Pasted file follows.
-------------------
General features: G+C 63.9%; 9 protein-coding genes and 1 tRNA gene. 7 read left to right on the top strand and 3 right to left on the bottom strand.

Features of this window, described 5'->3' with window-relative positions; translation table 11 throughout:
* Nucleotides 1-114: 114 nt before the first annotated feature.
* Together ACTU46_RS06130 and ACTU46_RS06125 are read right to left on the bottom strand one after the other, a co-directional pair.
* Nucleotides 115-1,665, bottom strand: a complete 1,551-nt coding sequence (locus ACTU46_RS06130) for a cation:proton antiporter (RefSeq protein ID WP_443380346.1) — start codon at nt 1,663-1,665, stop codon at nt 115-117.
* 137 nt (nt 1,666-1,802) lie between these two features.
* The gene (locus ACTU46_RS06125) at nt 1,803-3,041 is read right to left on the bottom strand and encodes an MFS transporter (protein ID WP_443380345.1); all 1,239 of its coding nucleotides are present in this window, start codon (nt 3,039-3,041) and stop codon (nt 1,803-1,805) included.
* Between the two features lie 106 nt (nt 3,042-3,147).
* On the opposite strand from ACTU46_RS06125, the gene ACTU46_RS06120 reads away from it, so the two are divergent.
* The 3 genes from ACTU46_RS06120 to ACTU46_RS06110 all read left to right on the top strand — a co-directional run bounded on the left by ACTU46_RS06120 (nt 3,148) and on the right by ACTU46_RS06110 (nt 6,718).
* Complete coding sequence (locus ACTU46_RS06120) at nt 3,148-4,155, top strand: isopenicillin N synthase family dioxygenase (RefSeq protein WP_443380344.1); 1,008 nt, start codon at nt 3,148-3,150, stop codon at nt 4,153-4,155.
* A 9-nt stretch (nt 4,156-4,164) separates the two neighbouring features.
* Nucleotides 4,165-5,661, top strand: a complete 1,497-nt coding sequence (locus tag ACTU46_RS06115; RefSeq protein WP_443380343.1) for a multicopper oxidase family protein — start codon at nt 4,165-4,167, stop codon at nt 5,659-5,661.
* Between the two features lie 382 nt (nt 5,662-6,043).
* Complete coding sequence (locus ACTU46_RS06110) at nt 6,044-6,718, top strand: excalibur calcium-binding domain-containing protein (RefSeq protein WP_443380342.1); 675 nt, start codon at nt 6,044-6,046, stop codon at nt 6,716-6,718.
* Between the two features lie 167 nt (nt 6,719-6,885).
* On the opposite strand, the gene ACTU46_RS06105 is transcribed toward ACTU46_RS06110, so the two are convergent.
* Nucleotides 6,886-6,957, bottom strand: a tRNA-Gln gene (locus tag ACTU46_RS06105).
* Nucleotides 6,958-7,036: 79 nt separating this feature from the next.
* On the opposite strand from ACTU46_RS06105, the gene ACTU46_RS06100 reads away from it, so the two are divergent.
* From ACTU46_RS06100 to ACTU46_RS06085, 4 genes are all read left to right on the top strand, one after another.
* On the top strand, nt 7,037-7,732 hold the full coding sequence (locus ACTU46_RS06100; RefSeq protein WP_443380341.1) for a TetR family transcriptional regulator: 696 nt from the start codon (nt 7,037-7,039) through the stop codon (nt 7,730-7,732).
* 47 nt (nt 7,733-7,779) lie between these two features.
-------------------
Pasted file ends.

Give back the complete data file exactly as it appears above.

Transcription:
General features: G+C 63.9%; 9 protein-coding genes and 1 tRNA gene. 7 read left to right on the top strand and 3 right to left on the bottom strand.

Features of this window, described 5'->3' with window-relative positions; translation table 11 throughout:
* Nucleotides 1-114: 114 nt before the first annotated feature.
* Together ACTU46_RS06130 and ACTU46_RS06125 are read right to left on the bottom strand one after the other, a co-directional pair.
* Nucleotides 115-1,665, bottom strand: a complete 1,551-nt coding sequence (locus ACTU46_RS06130) for a cation:proton antiporter (RefSeq protein ID WP_443380346.1) — start codon at nt 1,663-1,665, stop codon at nt 115-117.
* 137 nt (nt 1,666-1,802) lie between these two features.
* The gene (locus ACTU46_RS06125) at nt 1,803-3,041 is read right to left on the bottom strand and encodes an MFS transporter (protein ID WP_443380345.1); all 1,239 of its coding nucleotides are present in this window, start codon (nt 3,039-3,041) and stop codon (nt 1,803-1,805) included.
* Between the two features lie 106 nt (nt 3,042-3,147).
* On the opposite strand from ACTU46_RS06125, the gene ACTU46_RS06120 reads away from it, so the two are divergent.
* The 3 genes from ACTU46_RS06120 to ACTU46_RS06110 all read left to right on the top strand — a co-directional run bounded on the left by ACTU46_RS06120 (nt 3,148) and on the right by ACTU46_RS06110 (nt 6,718).
* Complete coding sequence (locus ACTU46_RS06120) at nt 3,148-4,155, top strand: isopenicillin N synthase family dioxygenase (RefSeq protein WP_443380344.1); 1,008 nt, start codon at nt 3,148-3,150, stop codon at nt 4,153-4,155.
* A 9-nt stretch (nt 4,156-4,164) separates the two neighbouring features.
* Nucleotides 4,165-5,661, top strand: a complete 1,497-nt coding sequence (locus tag ACTU46_RS06115; RefSeq protein WP_443380343.1) for a multicopper oxidase family protein — start codon at nt 4,165-4,167, stop codon at nt 5,659-5,661.
* Between the two features lie 382 nt (nt 5,662-6,043).
* Complete coding sequence (locus ACTU46_RS06110) at nt 6,044-6,718, top strand: excalibur calcium-binding domain-containing protein (RefSeq protein WP_443380342.1); 675 nt, start codon at nt 6,044-6,046, stop codon at nt 6,716-6,718.
* Between the two features lie 167 nt (nt 6,719-6,885).
* On the opposite strand, the gene ACTU46_RS06105 is transcribed toward ACTU46_RS06110, so the two are convergent.
* Nucleotides 6,886-6,957, bottom strand: a tRNA-Gln gene (locus tag ACTU46_RS06105).
* Nucleotides 6,958-7,036: 79 nt separating this feature from the next.
* On the opposite strand from ACTU46_RS06105, the gene ACTU46_RS06100 reads away from it, so the two are divergent.
* From ACTU46_RS06100 to ACTU46_RS06085, 4 genes are all read left to right on the top strand, one after another.
* On the top strand, nt 7,037-7,732 hold the full coding sequence (locus ACTU46_RS06100; RefSeq protein WP_443380341.1) for a TetR family transcriptional regulator: 696 nt from the start codon (nt 7,037-7,039) through the stop codon (nt 7,730-7,732).
* 47 nt (nt 7,733-7,779) lie between these two features.